How did it happen? Well...there's this house at the very end of a dead-end street where two small dogs live. They guard their property fiercely, often throwing themselves against the window and door barking madly as we leash-walk our two Labs past their house. They also bark incessantly at any and all other dogs they encounter when their owner is leash-walking them around the neighborhood. So, it's clear that they practice leash aggression every single chance they get. We like to take our dogs to the large, grassy field just beyond the end of the street where these psycho dogs live. Our dogs have taken to lunging and barking back at these dogs if they are in their yard (on their tethers) as we pass by. Shame on us for not choosing an alternate route and avoiding this obvious hazard. On Friday evening, my husband was passing by the house when the door opened and the terrier was let out on his/her tether. The terrier flew to the end of the tether, all barky and snarly and crazy. Tonya lunged forward...onto the terrier's property and within his/her reach and the terrier nabbed her, leaving a two-inch gash in her ear.
I treated Tonya's injury with a steroid spray from the vet that we use for her other skin ailments such as allergic rashes and hot spots. On Sunday afternoon, I noticed that the entire ear was hot, swollen and seemed to be filled with fluid. Off to the Animal Medical Center (i.e. the emergency vet) on Warren Avenue we went on Sunday afternoon. $180.00 later, we learned that Tonya has a very badly infected ear along with cellulitis (that's the term for all that fluid inside her ear flap just above the wound). She's on antibiotics and we are applying hot compresses to the ear along with gentle massage to see if we can move that fluid out.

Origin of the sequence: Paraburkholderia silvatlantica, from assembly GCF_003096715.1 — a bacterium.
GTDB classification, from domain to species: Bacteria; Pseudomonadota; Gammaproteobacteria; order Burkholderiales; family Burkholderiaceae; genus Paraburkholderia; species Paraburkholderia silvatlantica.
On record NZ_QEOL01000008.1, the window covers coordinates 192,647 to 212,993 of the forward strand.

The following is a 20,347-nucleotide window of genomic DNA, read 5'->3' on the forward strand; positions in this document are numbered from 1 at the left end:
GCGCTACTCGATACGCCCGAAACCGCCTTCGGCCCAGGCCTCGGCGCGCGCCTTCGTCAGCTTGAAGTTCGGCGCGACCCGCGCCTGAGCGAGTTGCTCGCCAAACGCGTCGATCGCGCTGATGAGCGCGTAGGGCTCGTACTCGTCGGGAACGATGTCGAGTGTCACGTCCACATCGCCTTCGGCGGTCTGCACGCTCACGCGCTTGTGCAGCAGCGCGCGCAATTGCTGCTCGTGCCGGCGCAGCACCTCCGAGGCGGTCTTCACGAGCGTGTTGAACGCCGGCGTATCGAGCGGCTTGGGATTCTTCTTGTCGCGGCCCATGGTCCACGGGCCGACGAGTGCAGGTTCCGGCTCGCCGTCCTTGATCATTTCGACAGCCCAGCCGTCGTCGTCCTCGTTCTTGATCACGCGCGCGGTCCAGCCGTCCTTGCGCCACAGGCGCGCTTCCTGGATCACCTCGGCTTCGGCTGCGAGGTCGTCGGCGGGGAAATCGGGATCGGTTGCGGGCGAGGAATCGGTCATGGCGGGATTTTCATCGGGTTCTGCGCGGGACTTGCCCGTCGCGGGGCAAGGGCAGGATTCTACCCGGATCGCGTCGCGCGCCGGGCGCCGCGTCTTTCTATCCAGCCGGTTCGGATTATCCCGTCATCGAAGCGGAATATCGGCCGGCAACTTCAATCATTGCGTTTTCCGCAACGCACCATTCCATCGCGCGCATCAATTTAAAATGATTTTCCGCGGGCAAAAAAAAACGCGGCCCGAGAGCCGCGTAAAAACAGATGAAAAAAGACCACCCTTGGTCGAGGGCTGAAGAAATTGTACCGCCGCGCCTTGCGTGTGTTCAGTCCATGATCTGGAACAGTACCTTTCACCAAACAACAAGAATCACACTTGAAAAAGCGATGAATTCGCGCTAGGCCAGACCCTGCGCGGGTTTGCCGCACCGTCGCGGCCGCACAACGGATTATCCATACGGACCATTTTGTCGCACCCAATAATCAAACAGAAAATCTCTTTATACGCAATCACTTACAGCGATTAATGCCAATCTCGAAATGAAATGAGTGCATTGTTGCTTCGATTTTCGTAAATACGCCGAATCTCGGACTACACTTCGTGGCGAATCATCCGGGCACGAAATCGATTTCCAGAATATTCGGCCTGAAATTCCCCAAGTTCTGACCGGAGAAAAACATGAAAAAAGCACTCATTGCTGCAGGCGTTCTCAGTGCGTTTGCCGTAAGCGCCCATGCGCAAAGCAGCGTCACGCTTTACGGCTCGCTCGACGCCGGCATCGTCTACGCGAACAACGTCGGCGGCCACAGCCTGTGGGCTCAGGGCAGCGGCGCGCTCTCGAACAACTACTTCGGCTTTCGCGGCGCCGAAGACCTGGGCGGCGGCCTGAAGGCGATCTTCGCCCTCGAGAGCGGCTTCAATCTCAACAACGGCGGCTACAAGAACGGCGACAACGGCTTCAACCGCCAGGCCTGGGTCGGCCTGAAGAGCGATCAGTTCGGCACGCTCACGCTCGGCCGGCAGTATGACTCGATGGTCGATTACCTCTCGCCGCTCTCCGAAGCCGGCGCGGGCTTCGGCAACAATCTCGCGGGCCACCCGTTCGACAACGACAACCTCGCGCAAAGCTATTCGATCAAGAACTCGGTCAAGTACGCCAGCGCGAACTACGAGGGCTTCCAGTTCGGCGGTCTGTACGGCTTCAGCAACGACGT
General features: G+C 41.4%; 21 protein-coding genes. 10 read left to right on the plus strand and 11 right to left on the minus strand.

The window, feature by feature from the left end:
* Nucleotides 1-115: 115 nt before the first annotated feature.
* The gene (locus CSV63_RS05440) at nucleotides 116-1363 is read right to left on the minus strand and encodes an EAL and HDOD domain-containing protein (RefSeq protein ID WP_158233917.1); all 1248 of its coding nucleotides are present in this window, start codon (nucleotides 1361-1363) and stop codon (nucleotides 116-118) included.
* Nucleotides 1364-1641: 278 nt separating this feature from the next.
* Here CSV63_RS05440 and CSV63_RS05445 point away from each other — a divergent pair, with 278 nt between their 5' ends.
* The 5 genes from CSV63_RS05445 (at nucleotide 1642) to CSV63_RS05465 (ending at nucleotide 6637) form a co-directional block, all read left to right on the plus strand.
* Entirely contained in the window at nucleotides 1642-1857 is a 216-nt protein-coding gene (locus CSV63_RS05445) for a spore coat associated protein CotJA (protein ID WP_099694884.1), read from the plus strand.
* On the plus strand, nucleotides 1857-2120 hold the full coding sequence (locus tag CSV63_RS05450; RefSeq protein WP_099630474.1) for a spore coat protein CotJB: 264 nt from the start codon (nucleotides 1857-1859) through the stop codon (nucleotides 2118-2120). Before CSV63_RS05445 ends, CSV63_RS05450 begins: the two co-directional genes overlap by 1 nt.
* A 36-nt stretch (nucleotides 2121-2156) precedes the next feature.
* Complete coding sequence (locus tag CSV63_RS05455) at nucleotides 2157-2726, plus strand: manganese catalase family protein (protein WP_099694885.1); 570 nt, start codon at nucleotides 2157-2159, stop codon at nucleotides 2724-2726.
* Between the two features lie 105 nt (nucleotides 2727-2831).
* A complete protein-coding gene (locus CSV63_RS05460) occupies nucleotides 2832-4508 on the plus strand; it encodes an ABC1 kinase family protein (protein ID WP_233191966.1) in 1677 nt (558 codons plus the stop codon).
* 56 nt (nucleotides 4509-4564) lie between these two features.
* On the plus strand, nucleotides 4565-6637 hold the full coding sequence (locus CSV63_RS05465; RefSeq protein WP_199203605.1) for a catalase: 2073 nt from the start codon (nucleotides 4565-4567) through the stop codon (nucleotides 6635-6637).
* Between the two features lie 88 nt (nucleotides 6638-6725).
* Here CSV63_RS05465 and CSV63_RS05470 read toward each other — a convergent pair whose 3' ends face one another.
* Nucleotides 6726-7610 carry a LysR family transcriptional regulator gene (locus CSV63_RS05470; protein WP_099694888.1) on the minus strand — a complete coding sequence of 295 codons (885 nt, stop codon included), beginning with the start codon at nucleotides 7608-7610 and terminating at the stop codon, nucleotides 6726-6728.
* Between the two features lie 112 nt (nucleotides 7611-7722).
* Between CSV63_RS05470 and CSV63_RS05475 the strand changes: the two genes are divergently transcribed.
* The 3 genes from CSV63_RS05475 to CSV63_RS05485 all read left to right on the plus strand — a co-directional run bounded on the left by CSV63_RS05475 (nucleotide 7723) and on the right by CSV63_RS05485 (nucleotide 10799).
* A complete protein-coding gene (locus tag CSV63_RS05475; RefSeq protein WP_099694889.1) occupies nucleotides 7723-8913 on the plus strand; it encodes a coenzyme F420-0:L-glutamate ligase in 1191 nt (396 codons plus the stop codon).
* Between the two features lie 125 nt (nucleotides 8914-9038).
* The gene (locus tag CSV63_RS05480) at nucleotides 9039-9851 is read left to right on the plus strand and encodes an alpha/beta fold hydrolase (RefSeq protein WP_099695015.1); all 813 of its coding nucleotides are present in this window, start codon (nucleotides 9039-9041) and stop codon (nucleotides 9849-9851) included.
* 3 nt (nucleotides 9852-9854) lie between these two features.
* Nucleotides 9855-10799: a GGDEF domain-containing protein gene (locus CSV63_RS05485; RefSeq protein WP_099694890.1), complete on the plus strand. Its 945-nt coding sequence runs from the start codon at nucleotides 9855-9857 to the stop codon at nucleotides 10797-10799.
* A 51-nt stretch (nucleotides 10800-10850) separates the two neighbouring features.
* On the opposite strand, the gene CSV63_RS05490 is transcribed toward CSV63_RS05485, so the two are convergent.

This morning, after a sleepless night watching over my sick baby, I was newly aware of the sounds of barking dogs in the neighborhood around me. My dogs aren't very friendly to other dogs when we leash walk. They get overly excited and sometimes can look scary to other dogs. Sometimes, they can be very challenging for me and Mike to control. Dogs in yards often defend their property lines if they are left outside on a tether, have an electronic fence system, etc. Walking your dog can be like running the gauntlet, it seems. So....what to do? In our situation with the terrier, we KNEW of his/her behavior pattern. We resented the owner for not DOING anything about the crazy dog....yet we still walked our dogs by their house. In hindsight (and with now-empty pockets), this was a stupid thing for us to do. Lesson learned.
We will now be sticking to the route that is "safest" for us and our dogs. We will be more diligent to choose walking routes that don't lead our dogs by places and things that freak them out or trigger them. We will avoid houses where we KNOW there are uncontrolled, freaky dogs who will be triggered by the sounds of our dogs walking by. We will be more careful to use the restraints on our dogs that allow us the best control of them. Flat collars sometimes just aren't enough when you're walking two powerful Labs.
It's an imperfect world and you can only control yourself and your own animals. You cannot expect other dog owners to do the right thing and you must be prepared and realistic when you walk your dogs. THAT's the lesson I've learned. Hopefully Tonya will begin responding to the antibiotics in the next 24 hours or we'll be back at the vets for an IV. Poor baby. And this much I know is true: she did NOT learn her lesson. If I were to walk her by that house again today, she would repeat the SAME behavior in reaction to the psycho terrier. She needs me to be in control. In that, we failed her. Sigh.